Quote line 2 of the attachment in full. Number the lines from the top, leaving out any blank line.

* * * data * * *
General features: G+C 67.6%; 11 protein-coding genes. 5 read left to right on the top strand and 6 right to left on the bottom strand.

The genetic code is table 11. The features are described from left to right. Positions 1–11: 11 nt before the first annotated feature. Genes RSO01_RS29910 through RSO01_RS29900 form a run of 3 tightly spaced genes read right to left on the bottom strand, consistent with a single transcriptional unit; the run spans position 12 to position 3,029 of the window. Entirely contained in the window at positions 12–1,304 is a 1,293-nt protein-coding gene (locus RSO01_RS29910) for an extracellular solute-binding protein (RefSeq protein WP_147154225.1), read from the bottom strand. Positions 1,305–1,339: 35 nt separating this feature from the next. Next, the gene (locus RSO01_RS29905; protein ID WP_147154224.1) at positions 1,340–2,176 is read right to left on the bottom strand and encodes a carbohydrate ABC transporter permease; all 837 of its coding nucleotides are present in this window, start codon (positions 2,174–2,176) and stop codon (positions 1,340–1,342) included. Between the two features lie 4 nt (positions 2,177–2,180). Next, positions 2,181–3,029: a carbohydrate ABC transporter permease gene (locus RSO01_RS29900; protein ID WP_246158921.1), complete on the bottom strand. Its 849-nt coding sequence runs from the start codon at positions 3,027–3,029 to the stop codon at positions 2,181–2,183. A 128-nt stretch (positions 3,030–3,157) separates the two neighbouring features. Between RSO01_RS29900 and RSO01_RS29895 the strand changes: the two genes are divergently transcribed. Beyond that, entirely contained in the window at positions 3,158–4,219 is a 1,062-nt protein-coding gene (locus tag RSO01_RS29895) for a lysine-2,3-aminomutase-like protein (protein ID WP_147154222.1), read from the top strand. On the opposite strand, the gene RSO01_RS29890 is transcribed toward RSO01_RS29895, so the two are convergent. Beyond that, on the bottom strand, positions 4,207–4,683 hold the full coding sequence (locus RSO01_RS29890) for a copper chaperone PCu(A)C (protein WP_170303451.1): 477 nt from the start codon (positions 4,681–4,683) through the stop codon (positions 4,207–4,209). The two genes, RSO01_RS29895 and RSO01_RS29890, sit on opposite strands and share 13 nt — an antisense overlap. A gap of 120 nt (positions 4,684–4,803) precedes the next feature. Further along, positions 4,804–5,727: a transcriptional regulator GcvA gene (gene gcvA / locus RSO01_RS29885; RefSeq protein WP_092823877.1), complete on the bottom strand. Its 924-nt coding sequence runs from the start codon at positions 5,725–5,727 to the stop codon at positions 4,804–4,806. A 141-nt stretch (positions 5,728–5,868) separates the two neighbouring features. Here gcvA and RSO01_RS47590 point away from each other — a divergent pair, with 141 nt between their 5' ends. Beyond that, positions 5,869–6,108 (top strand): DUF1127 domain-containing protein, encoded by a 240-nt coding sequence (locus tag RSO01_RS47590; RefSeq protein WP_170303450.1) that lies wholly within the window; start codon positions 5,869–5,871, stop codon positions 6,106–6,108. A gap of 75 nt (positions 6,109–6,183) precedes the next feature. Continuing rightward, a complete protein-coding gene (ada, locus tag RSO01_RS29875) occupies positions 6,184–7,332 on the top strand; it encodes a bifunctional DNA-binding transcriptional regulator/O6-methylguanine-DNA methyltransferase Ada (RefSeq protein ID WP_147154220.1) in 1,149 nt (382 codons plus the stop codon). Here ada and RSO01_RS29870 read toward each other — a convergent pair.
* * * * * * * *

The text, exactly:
The genetic code is table 11. The features are described from left to right. Positions 1–11: 11 nt before the first annotated feature. Genes RSO01_RS29910 through RSO01_RS29900 form a run of 3 tightly spaced genes read right to left on the bottom strand, consistent with a single transcriptional unit; the run spans position 12 to position 3,029 of the window. Entirely contained in the window at positions 12–1,304 is a 1,293-nt protein-coding gene (locus RSO01_RS29910) for an extracellular solute-binding protein (RefSeq protein WP_147154225.1), read from the bottom strand. Positions 1,305–1,339: 35 nt separating this feature from the next. Next, the gene (locus RSO01_RS29905; protein ID WP_147154224.1) at positions 1,340–2,176 is read right to left on the bottom strand and encodes a carbohydrate ABC transporter permease; all 837 of its coding nucleotides are present in this window, start codon (positions 2,174–2,176) and stop codon (positions 1,340–1,342) included. Between the two features lie 4 nt (positions 2,177–2,180). Next, positions 2,181–3,029: a carbohydrate ABC transporter permease gene (locus RSO01_RS29900; protein ID WP_246158921.1), complete on the bottom strand. Its 849-nt coding sequence runs from the start codon at positions 3,027–3,029 to the stop codon at positions 2,181–2,183. A 128-nt stretch (positions 3,030–3,157) separates the two neighbouring features. Between RSO01_RS29900 and RSO01_RS29895 the strand changes: the two genes are divergently transcribed. Beyond that, entirely contained in the window at positions 3,158–4,219 is a 1,062-nt protein-coding gene (locus tag RSO01_RS29895) for a lysine-2,3-aminomutase-like protein (protein ID WP_147154222.1), read from the top strand. On the opposite strand, the gene RSO01_RS29890 is transcribed toward RSO01_RS29895, so the two are convergent. Beyond that, on the bottom strand, positions 4,207–4,683 hold the full coding sequence (locus RSO01_RS29890) for a copper chaperone PCu(A)C (protein WP_170303451.1): 477 nt from the start codon (positions 4,681–4,683) through the stop codon (positions 4,207–4,209). The two genes, RSO01_RS29895 and RSO01_RS29890, sit on opposite strands and share 13 nt — an antisense overlap. A gap of 120 nt (positions 4,684–4,803) precedes the next feature. Further along, positions 4,804–5,727: a transcriptional regulator GcvA gene (gene gcvA / locus RSO01_RS29885; RefSeq protein WP_092823877.1), complete on the bottom strand. Its 924-nt coding sequence runs from the start codon at positions 5,725–5,727 to the stop codon at positions 4,804–4,806. A 141-nt stretch (positions 5,728–5,868) separates the two neighbouring features. Here gcvA and RSO01_RS47590 point away from each other — a divergent pair, with 141 nt between their 5' ends. Beyond that, positions 5,869–6,108 (top strand): DUF1127 domain-containing protein, encoded by a 240-nt coding sequence (locus tag RSO01_RS47590; RefSeq protein WP_170303450.1) that lies wholly within the window; start codon positions 5,869–5,871, stop codon positions 6,106–6,108. A gap of 75 nt (positions 6,109–6,183) precedes the next feature. Continuing rightward, a complete protein-coding gene (ada, locus tag RSO01_RS29875) occupies positions 6,184–7,332 on the top strand; it encodes a bifunctional DNA-binding transcriptional regulator/O6-methylguanine-DNA methyltransferase Ada (RefSeq protein ID WP_147154220.1) in 1,149 nt (382 codons plus the stop codon). Here ada and RSO01_RS29870 read toward each other — a convergent pair.